Last week, I had the pleasure of giving the keynote address at a graduation ceremony in New York City for some extraordinary students, ages 18 to 21, who earned the New York State High School Equivalency Diploma by passing the Test Assessing Secondary Completion, or TASC. The TASC is no easy exam: it is an eight-hour assessment that covers five subject areas (Reading, Writing, Math, Science, and Social Studies) and is aligned to rigorous college and career standards. The gradation was one of the best that I've experienced in my more than 40 years in education. I am so grateful to have been a part of it.
Like most graduates, the students graduating that day were energized, excited, and proud of their achievement. But what made this group special was their perseverance. Among the graduates were student parents; individuals who live in or have lived in temporary housing; and young people who have experience with foster care or who have been involved with the court system. The students were in the New York City Department of Education's Pathways to Graduation program. For them, the traditional high school setting didn't work. Fortunately, Pathways to Graduation gave them a second, or in some cases a third or fourth, chance to earn a high school diploma and enter college or begin a fulfilling career.
This year, more than 1,400 students graduated from the Pathways to Graduation program. The graduates illustrate the rich diversity of our State - they came from 107 different countries and 37 states. Many were newly arrived immigrants or students with disabilities. What they accomplished wasn't easy but they didn't give up - and their teachers, administrators, and guidance counselors didn't give up on them.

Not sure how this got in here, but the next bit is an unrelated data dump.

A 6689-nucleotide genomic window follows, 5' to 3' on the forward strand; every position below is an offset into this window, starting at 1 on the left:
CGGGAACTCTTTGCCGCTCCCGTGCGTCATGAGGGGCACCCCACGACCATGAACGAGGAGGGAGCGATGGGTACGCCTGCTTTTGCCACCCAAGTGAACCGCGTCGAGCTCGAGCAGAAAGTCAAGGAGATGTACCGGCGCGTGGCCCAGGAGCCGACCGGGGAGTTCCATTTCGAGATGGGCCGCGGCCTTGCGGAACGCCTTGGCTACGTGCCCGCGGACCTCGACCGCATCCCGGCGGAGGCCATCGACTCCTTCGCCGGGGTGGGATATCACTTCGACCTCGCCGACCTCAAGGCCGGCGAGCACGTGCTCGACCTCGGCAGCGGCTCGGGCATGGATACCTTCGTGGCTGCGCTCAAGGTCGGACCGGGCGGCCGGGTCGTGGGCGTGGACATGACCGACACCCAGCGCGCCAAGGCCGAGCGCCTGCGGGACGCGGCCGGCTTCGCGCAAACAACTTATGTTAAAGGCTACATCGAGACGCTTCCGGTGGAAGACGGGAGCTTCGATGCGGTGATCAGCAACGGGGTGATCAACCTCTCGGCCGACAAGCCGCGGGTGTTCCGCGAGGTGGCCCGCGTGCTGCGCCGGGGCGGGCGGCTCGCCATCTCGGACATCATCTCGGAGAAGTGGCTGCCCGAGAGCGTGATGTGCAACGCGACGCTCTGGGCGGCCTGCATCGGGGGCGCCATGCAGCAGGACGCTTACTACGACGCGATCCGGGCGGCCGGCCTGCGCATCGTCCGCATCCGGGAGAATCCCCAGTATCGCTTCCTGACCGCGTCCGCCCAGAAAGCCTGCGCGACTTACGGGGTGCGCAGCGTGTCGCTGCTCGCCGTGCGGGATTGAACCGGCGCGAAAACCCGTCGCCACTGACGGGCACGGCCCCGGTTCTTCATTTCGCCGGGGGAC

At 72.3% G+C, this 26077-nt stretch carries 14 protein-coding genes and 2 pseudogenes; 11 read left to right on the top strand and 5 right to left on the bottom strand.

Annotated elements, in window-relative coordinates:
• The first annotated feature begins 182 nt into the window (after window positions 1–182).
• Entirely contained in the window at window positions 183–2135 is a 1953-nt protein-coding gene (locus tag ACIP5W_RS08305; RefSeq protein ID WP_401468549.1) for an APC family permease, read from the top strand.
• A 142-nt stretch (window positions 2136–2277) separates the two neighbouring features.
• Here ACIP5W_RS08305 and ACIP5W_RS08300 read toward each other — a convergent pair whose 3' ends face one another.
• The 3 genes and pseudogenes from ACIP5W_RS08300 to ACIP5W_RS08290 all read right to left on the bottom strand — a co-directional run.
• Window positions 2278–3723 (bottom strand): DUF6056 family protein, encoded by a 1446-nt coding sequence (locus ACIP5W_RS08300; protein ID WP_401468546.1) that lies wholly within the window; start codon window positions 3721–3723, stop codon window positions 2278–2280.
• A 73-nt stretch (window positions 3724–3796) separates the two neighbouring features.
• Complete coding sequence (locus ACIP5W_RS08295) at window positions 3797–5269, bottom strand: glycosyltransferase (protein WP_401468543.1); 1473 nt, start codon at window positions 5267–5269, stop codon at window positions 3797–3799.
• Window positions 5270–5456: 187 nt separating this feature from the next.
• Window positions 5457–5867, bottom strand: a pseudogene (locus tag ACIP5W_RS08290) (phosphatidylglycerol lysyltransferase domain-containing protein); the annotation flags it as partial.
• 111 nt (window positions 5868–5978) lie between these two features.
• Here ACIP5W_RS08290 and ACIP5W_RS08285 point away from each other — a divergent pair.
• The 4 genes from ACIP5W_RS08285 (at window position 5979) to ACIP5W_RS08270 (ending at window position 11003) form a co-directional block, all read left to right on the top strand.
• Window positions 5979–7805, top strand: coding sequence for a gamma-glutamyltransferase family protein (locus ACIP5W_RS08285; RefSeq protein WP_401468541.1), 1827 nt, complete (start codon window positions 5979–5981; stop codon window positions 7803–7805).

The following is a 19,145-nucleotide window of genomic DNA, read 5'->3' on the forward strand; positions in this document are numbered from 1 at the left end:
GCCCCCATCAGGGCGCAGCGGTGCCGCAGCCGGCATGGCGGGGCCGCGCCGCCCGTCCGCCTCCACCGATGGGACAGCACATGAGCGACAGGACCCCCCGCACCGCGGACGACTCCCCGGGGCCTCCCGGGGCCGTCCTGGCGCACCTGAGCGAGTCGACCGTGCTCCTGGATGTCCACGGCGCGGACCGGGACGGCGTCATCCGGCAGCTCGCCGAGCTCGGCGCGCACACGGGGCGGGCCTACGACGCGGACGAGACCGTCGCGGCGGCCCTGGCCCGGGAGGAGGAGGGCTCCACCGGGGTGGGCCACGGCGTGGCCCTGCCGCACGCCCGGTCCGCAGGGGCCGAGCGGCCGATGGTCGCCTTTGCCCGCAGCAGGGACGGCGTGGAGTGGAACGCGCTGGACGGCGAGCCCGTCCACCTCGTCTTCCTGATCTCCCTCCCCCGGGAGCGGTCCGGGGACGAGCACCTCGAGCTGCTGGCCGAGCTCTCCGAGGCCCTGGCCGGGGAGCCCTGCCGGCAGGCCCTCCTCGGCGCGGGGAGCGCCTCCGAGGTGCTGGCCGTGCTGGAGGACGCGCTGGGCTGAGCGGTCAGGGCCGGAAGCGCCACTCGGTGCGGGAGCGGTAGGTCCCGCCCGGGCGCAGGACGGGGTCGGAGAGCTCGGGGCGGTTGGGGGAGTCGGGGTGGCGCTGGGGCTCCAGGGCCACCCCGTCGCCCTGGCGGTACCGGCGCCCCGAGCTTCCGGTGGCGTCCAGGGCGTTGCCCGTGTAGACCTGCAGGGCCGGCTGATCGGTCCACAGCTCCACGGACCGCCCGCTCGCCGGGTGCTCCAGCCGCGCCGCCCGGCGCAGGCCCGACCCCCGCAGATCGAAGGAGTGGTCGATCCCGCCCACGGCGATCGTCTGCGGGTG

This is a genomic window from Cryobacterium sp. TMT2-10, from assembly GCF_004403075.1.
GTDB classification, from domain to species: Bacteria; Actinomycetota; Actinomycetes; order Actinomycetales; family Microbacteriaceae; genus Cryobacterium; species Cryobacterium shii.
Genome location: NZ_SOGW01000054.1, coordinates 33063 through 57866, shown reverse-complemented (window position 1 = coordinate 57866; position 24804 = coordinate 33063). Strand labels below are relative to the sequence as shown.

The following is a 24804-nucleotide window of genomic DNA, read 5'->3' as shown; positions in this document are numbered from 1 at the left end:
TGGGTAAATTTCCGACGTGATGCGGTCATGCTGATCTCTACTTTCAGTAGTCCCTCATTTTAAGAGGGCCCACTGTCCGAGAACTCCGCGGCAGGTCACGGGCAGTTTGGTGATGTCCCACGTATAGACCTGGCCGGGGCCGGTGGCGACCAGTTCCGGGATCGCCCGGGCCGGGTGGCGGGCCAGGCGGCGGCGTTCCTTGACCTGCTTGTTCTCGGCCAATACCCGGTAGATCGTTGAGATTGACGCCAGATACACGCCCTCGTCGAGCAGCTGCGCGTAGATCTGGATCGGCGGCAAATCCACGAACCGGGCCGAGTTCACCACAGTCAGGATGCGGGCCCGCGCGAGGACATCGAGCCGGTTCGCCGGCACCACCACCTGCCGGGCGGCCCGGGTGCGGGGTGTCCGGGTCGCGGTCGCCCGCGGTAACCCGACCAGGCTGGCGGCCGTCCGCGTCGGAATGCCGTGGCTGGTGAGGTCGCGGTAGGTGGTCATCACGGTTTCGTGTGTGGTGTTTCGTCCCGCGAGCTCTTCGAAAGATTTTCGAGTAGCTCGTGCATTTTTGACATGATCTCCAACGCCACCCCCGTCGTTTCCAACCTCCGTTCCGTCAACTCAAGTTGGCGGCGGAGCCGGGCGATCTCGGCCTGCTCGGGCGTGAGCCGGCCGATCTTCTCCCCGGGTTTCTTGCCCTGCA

This graduation story isn't front page news for most media outlets. However, for me, it is. These graduates show us what kids can do when they have the right supports, the right programming, and are given a second chance. These students - and all 2.6 million New York public school students - are at the heart of our work. We make policy decisions with their best interests in mind. It's not about politics or about doing what's popular. It's about doing what's right for kids so they graduate from our schools and programs ready and prepared to pursue their dreams.
Best wishes to all of the 2017 graduates, those who finished high school and those who completed college. Your hard work and dedication has paid off. Congratulations!
On another note, I am pleased that Governor Cuomo, Assembly Speaker Heastie, and Senate Majority Leader Flanagan have reached agreement on mayoral control. This agreement provides New York City's more than one million schoolchildren with certainty and stability for the upcoming school year, which is vital to fostering positive learning environments.
Before closing, I want to remind you of two important programs happening this summer - Summer Reading at New
York Libraries and the Summer Food Service Program. Summer Reading is going on now at your local library. Stop in today to sign up your child. We are aiming for 2.5 million participants this year. Find out more
The Summer Food Service Program is also now up and running at more than 3,000 sites across the State. Each day this summer, approximately 400,000 free meals will be served to children. The interactive
USDA online map
has been updated this year to provide an easy-to-use tool for families to find a meal site by address, city, or zip code. You can read more about free summer meals
Thanks for all you have done to make this school year a success. Our schools are stronger because of you. I hope you and your children will take some time this summer to relax, recharge, and enjoy the warm weather.